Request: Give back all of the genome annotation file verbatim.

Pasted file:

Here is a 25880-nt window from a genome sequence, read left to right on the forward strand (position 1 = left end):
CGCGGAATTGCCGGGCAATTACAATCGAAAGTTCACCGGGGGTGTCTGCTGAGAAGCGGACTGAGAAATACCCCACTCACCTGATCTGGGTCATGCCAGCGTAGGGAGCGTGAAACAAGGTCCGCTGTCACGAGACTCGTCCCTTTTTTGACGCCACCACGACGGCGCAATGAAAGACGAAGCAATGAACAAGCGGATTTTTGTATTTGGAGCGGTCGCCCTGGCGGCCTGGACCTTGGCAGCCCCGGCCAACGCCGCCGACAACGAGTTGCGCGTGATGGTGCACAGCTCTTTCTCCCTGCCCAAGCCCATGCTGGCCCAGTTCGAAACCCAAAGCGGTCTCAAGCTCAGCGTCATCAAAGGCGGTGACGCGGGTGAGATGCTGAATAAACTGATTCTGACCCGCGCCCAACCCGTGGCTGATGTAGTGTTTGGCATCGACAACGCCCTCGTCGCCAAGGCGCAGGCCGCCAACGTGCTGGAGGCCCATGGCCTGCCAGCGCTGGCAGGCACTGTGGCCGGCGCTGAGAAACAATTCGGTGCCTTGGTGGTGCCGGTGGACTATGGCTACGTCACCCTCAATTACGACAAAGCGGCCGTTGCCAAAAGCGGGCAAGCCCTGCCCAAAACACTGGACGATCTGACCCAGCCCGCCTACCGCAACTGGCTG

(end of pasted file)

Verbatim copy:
Here is a 25880-nt window from a genome sequence, read left to right on the forward strand (position 1 = left end):
CGCGGAATTGCCGGGCAATTACAATCGAAAGTTCACCGGGGGTGTCTGCTGAGAAGCGGACTGAGAAATACCCCACTCACCTGATCTGGGTCATGCCAGCGTAGGGAGCGTGAAACAAGGTCCGCTGTCACGAGACTCGTCCCTTTTTTGACGCCACCACGACGGCGCAATGAAAGACGAAGCAATGAACAAGCGGATTTTTGTATTTGGAGCGGTCGCCCTGGCGGCCTGGACCTTGGCAGCCCCGGCCAACGCCGCCGACAACGAGTTGCGCGTGATGGTGCACAGCTCTTTCTCCCTGCCCAAGCCCATGCTGGCCCAGTTCGAAACCCAAAGCGGTCTCAAGCTCAGCGTCATCAAAGGCGGTGACGCGGGTGAGATGCTGAATAAACTGATTCTGACCCGCGCCCAACCCGTGGCTGATGTAGTGTTTGGCATCGACAACGCCCTCGTCGCCAAGGCGCAGGCCGCCAACGTGCTGGAGGCCCATGGCCTGCCAGCGCTGGCAGGCACTGTGGCCGGCGCTGAGAAACAATTCGGTGCCTTGGTGGTGCCGGTGGACTATGGCTACGTCACCCTCAATTACGACAAAGCGGCCGTTGCCAAAAGCGGGCAAGCCCTGCCCAAAACACTGGACGATCTGACCCAGCCCGCCTACCGCAACTGGCTG